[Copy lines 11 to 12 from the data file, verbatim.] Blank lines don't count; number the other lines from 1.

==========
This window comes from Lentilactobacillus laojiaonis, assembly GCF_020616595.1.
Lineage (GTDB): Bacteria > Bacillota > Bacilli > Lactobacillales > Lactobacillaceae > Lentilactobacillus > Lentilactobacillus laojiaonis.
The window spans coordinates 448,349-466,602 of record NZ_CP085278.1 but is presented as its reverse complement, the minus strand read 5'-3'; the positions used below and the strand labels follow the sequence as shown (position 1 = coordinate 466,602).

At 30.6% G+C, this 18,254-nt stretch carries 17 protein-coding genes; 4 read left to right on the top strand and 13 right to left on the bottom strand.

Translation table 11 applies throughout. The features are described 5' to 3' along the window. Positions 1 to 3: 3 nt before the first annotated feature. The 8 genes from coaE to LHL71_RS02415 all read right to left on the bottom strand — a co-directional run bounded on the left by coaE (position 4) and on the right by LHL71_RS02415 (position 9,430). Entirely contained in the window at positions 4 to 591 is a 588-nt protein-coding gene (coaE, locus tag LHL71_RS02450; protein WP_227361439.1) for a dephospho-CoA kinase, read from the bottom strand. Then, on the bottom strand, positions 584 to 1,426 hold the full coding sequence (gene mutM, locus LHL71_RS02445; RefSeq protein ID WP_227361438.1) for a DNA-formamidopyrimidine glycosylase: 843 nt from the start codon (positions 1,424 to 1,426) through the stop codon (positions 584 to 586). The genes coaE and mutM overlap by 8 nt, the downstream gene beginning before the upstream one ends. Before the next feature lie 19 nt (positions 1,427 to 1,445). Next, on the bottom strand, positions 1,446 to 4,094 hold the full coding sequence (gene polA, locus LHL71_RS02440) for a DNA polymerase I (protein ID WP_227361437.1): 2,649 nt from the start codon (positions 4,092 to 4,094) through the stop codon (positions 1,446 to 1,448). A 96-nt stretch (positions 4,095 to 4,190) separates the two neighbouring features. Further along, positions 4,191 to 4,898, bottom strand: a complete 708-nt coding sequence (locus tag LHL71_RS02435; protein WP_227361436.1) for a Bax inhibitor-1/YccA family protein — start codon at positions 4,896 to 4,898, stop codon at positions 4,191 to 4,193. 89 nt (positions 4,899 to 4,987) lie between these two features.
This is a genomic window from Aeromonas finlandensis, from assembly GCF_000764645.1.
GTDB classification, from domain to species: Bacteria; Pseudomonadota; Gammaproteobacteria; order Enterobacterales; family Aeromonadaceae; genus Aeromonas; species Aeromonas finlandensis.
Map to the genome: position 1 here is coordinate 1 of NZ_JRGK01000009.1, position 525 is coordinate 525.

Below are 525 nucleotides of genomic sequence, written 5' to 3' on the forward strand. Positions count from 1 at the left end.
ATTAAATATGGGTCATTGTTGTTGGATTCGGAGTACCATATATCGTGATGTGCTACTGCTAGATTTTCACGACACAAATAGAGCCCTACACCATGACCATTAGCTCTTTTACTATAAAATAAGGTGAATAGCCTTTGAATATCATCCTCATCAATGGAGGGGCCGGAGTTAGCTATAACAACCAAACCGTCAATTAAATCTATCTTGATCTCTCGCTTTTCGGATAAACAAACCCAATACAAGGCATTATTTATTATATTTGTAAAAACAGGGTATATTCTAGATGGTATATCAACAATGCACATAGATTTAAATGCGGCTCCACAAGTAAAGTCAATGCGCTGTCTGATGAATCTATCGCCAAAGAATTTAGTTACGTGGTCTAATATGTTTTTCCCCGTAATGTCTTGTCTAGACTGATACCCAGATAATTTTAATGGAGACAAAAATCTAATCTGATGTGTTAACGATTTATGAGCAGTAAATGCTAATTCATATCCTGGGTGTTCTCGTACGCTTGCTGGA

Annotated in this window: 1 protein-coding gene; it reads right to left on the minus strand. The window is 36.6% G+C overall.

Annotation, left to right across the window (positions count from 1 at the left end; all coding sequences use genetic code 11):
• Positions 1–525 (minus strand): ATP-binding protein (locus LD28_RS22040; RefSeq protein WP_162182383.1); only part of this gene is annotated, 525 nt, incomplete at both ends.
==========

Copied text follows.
Annotated in this window: 1 protein-coding gene; it reads right to left on the minus strand. The window is 36.6% G+C overall.

Annotation, left to right across the window (positions count from 1 at the left end; all coding sequences use genetic code 11):